Perhaps only due to some residual (or is it latent?) Catholicism, autumn seems to me a season of judgement, a taking stock of one’s summer sins in particular, before being sent, like Dostoyevsky’s Raskolnikov, into winter’s Siberian exile as punishment. How severe will this year’s judgment be? Autumn decides the sentence, and weighs the potential for redemption, demanding you consider what you’ve done to yourself and to others, whether you’ve worked hard or shirked what you know to be the year’s important work. In this election season, the country, too, will have its sentence decided, and get the candidate it deserves. Back hard at work, now penitent, we roll up sleeves for the cuffs of that first cooling breeze. Fall throws the book at you: get back to your reading, you idler, you slouch, after all the cocktails, beach trips and bike trails. Deadbeat, meet deadline: let’s see the lesson plan, how is the current draft of that manuscript coming? But as we are all, writers and law-abiding civilians alike, doing the best that we can with our fallible characters, I think internal bylaws need not be so severe. “Autumn already!” Rimbaud cries at the end of A Season in Hell, before wrapping arms around “gnarled reality.” But these stark and gnarled trees of reality don’t embrace back. If, like me, you are prone to such (self-) recriminations, I recommend finding something or someone a bit warmer to cling to, or else moving where the climate is less unforgiving.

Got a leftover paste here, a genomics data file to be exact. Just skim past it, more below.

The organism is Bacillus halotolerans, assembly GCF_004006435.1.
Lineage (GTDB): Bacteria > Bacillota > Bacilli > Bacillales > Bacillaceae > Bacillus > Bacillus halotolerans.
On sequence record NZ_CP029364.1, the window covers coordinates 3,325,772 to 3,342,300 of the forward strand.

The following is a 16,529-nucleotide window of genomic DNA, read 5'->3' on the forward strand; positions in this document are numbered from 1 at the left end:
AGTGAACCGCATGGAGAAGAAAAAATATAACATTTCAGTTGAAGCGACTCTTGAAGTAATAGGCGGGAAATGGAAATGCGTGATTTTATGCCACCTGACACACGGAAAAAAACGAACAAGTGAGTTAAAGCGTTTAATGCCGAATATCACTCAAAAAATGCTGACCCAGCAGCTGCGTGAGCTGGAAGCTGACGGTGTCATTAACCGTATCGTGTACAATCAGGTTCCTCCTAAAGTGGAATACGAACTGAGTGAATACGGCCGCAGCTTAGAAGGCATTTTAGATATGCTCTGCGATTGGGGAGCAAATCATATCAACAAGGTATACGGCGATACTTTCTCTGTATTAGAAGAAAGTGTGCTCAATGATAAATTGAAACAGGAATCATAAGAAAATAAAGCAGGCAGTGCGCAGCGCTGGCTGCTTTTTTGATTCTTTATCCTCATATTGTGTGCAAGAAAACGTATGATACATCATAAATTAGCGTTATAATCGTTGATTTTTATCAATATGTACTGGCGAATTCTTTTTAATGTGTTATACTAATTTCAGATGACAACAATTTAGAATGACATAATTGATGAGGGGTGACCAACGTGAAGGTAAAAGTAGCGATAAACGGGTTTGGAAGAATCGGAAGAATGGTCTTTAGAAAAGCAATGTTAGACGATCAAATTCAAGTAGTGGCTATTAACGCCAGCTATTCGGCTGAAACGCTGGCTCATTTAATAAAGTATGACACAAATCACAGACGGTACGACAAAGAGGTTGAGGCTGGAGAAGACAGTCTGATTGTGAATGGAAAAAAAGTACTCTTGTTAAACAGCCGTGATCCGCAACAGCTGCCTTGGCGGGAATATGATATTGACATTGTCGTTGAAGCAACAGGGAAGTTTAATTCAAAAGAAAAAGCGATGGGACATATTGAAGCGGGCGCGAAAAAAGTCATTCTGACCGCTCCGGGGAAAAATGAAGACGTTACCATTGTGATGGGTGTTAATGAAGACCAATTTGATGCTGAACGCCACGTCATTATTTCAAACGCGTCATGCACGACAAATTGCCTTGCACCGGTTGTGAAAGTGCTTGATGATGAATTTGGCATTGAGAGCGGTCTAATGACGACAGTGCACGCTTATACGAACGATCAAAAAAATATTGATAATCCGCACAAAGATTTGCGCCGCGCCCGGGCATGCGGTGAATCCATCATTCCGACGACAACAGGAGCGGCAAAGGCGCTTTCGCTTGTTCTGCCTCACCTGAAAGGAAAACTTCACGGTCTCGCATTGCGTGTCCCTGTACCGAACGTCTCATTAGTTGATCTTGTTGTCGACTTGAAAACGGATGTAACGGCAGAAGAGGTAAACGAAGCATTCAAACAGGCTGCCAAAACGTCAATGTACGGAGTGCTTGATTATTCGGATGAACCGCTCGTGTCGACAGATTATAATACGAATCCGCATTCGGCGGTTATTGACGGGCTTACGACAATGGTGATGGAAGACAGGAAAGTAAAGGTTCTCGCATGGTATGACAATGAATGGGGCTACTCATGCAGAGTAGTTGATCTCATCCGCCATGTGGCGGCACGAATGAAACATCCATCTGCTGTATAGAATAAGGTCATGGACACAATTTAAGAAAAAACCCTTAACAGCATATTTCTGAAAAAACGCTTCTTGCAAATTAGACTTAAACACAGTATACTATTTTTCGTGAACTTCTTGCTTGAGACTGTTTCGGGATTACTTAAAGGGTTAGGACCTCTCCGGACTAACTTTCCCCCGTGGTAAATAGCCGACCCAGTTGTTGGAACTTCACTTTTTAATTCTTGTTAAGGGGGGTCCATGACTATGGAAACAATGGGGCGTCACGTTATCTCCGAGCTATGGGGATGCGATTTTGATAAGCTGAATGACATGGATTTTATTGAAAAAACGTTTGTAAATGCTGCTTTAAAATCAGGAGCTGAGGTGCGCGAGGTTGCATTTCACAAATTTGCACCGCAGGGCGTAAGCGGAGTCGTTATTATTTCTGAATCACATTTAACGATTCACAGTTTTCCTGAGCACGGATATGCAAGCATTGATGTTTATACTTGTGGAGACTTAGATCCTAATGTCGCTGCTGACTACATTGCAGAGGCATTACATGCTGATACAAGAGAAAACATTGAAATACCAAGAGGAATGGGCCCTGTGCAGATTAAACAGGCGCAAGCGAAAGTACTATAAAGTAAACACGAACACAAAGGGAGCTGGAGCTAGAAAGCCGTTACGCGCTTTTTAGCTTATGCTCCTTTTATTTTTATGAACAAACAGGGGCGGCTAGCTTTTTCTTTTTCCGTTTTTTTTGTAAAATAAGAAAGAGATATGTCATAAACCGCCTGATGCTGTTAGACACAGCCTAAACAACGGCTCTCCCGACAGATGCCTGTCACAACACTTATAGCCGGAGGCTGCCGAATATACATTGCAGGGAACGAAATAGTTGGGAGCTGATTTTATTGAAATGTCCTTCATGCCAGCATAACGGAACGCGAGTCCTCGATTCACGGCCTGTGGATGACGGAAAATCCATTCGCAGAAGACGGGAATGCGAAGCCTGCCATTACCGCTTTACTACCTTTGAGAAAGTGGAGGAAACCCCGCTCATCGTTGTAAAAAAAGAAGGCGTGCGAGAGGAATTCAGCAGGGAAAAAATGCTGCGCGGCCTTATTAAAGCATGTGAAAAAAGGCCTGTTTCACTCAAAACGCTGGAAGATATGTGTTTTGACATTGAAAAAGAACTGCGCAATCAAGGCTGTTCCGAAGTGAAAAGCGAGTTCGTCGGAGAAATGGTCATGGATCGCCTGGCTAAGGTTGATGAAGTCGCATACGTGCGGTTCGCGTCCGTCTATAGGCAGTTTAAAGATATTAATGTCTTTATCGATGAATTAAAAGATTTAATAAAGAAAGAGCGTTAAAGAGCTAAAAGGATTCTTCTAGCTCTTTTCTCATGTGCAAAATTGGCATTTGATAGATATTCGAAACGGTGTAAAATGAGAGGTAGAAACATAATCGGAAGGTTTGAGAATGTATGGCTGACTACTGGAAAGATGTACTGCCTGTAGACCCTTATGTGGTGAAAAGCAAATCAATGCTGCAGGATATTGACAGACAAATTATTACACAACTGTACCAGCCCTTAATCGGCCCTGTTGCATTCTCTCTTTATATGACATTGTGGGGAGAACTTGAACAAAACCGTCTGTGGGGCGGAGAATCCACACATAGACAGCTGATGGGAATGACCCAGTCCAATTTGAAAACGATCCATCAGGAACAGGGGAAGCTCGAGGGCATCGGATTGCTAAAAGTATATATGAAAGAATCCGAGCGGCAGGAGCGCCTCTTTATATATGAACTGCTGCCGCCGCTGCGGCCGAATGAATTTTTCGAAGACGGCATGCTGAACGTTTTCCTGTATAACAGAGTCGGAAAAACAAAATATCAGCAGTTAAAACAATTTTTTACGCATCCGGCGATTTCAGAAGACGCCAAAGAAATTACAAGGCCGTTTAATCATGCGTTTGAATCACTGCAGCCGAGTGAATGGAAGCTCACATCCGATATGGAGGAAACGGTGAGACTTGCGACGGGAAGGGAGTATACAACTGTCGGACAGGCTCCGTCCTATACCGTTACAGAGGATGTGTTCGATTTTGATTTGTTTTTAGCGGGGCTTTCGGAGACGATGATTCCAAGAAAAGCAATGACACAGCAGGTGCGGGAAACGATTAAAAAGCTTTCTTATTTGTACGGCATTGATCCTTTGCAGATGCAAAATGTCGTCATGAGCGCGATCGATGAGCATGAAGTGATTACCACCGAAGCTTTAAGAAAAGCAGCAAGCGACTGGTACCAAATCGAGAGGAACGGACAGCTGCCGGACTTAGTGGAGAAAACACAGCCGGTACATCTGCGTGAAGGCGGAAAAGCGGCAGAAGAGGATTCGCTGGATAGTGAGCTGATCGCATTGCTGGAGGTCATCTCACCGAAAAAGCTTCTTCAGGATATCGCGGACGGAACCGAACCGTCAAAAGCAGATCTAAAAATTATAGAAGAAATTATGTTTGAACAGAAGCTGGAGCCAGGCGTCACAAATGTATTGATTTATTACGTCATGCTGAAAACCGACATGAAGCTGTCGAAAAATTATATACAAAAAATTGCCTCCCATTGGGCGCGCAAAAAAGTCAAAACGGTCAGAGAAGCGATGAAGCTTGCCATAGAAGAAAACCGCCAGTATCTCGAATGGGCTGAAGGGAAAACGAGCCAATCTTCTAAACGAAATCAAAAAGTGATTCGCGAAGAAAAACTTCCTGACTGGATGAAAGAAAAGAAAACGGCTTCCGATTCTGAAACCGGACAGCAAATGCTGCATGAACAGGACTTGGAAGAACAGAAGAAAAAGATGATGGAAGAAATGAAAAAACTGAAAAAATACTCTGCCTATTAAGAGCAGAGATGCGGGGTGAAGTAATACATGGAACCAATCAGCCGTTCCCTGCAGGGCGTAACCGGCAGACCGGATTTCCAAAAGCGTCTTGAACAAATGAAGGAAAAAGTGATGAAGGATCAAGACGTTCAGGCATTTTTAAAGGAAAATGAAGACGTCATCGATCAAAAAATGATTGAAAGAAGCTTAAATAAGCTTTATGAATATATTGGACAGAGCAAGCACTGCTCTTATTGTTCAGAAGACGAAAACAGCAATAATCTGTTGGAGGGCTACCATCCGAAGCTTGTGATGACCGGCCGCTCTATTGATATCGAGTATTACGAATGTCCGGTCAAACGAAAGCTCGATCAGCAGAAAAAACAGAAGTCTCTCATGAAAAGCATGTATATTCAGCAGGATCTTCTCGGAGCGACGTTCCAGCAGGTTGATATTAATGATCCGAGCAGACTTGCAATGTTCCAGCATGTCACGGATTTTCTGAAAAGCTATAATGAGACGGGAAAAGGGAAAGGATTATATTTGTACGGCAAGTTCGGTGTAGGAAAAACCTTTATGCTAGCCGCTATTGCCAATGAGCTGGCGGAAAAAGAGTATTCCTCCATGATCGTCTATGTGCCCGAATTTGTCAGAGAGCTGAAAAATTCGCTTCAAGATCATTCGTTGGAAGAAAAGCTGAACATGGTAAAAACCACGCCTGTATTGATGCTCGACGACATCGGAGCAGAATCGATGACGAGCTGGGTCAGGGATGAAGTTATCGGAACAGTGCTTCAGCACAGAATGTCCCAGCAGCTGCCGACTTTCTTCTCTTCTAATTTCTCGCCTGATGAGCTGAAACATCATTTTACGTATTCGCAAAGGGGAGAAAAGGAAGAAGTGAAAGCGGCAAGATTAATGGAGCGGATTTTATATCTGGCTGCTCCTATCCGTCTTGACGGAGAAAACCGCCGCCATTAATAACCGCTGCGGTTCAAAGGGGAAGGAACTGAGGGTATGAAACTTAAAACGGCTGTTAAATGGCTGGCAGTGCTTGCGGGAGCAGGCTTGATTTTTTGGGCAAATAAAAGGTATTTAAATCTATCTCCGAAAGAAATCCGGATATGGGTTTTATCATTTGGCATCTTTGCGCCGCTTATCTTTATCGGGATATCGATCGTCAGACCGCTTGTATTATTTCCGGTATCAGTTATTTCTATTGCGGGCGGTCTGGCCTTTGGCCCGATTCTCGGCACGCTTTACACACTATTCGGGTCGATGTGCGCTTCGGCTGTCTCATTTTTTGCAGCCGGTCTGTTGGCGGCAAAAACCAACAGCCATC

Kenyon Review, October 2016